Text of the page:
NASCAR Playoffs a hit in first year
From the first lap at Chicagoland to the last lap at Homestead, the 2014 Chase for the Sprint Cup championship was filled with lots of drama and excitement, thanks to NASCAR's new playoff format.
NASCAR instituted a playoff format for its premier series in 2004, but prior to the start of this season, the sanctioning body made radical changes to its 10-race postseason by expanding the Chase field to 16 drivers/teams and adding a series of elimination rounds (Challenger, Contender, Eliminator and Championship). The Chase began on Sept. 14 at Chicagoland and concluded this past Sunday at Homestead.
Kevin Harvick, in his first season driving for Stewart-Haas Racing, claimed his first Sprint Cup championship. Harvick qualified for the Chase with two wins during the regular season (Phoenix in March and Darlington in April). In fact, he became the first repeat winner of the season.
All four title contenders ran among the top-10 during most of the race at Homestead, and at one point, the four were running among the top-five, but pit strategy late in the event would determine the outcome.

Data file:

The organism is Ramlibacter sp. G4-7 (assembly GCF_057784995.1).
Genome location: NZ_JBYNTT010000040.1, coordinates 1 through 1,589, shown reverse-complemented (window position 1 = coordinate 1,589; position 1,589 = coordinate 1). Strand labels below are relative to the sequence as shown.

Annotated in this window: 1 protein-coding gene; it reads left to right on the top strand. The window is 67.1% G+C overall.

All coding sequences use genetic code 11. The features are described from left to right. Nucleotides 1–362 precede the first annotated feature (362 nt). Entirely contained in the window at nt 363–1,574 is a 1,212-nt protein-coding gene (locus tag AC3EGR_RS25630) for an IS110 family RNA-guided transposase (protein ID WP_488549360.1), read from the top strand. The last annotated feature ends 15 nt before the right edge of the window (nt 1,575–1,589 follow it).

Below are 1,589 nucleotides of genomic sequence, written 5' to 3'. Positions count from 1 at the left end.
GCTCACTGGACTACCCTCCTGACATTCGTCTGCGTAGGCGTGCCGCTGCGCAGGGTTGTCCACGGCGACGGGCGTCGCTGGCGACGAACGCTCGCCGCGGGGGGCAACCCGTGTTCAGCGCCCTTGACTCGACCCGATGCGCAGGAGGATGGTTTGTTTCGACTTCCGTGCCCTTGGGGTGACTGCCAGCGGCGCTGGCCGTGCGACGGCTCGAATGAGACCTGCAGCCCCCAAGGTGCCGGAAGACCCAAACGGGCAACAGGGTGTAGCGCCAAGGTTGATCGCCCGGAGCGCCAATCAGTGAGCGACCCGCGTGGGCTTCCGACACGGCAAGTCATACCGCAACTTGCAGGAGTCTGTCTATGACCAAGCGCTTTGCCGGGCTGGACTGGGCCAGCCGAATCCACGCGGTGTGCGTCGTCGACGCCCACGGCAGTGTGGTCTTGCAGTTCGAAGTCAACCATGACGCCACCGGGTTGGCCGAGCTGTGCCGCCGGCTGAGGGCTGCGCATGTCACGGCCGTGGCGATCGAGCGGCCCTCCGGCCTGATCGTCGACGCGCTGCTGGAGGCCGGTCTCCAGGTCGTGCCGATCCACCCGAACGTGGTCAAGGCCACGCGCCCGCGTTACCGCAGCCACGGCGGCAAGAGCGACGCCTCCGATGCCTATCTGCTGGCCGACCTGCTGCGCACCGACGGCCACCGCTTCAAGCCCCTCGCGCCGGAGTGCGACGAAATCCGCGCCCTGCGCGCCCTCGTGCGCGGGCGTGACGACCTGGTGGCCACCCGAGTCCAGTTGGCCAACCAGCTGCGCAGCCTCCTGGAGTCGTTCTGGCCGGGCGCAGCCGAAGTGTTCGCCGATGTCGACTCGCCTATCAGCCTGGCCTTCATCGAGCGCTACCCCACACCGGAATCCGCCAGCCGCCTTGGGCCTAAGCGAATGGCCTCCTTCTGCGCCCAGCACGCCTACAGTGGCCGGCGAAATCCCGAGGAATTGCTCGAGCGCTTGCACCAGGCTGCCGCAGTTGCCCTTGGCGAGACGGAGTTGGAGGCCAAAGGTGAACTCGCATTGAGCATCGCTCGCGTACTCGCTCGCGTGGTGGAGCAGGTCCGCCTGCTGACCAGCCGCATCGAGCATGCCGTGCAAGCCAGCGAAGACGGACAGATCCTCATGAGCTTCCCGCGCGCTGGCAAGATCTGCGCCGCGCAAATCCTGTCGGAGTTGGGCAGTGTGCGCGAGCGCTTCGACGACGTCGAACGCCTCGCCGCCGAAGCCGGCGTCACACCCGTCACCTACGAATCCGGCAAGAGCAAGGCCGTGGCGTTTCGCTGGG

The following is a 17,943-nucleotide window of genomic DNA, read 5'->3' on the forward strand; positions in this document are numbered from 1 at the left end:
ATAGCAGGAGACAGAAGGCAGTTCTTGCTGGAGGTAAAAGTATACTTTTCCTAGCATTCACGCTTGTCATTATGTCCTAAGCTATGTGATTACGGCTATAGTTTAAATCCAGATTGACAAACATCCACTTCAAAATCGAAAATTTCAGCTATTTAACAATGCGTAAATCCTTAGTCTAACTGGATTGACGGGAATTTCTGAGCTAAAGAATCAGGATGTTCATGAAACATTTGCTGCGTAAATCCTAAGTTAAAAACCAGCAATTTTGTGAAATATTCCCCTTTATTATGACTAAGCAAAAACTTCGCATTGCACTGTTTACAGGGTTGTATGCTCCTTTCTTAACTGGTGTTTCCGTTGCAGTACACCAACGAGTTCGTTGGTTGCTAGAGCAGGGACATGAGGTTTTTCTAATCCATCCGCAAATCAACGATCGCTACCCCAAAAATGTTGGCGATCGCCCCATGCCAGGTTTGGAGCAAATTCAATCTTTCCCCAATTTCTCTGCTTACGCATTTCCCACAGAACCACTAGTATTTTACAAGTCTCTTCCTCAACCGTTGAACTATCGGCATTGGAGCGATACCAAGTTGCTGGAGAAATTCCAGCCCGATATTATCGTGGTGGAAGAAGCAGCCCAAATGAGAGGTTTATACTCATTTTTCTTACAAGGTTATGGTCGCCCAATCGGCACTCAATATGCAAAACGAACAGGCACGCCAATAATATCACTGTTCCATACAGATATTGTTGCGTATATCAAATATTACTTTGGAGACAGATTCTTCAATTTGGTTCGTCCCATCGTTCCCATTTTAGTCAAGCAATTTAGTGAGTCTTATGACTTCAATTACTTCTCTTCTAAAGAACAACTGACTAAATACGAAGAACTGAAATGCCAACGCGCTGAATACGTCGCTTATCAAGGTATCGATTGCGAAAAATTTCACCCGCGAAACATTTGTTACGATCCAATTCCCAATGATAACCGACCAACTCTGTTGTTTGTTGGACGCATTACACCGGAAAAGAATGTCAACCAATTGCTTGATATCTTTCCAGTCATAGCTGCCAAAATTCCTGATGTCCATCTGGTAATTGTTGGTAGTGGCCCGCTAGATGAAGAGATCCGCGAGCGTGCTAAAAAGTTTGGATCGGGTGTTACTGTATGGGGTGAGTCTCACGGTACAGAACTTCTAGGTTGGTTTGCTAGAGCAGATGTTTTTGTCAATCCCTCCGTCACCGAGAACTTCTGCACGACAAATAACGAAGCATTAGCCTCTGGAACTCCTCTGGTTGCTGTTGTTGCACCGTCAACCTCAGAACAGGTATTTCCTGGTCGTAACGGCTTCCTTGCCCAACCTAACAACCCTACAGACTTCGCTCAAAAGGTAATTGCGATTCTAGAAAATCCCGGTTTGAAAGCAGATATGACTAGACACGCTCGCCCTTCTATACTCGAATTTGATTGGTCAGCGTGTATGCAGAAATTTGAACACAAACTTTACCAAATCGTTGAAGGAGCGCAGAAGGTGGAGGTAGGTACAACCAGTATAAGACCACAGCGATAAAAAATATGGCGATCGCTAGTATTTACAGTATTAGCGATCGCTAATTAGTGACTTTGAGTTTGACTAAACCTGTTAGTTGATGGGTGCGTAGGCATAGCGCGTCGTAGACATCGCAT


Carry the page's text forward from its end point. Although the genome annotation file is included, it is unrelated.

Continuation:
NASCAR also won big at Phoenix and Homestead. Both tracks were sold out and television ratings increased. Give credit to not only the tight battle for the championship but the post-race brawl between Jeff Gordon and Brad Keselowski as well as their teams at Texas.
Gordon ended up missing the final four by only one point.
There were plenty of other dramatic moments involving Keselowski, the 2012 series champion, during the Chase. He was involved in a post-race altercation with Joe Gibbs Racing teammates Matt Kenseth and Hamlin, and his antics on pit road there, intentionally hitting
Kenseth and Tony Stewart from behind, resulted in Keselowski being fined $50,000 and placed on probation for four races.
Even though the new Chase format created a lot more stress for drivers and teams than in years past, NASCAR has to be pleased with this format, as it increased the level of competition and generated more fan interest.
Under the old Chase format, Logano would have won the championship since he scored more points than any other title-eligible driver during the 10 races. He scored two wins (New Hampshire and Kansas) and seven top-10 finishes, but his 16th-place run at Homestead was
his worst during the playoffs.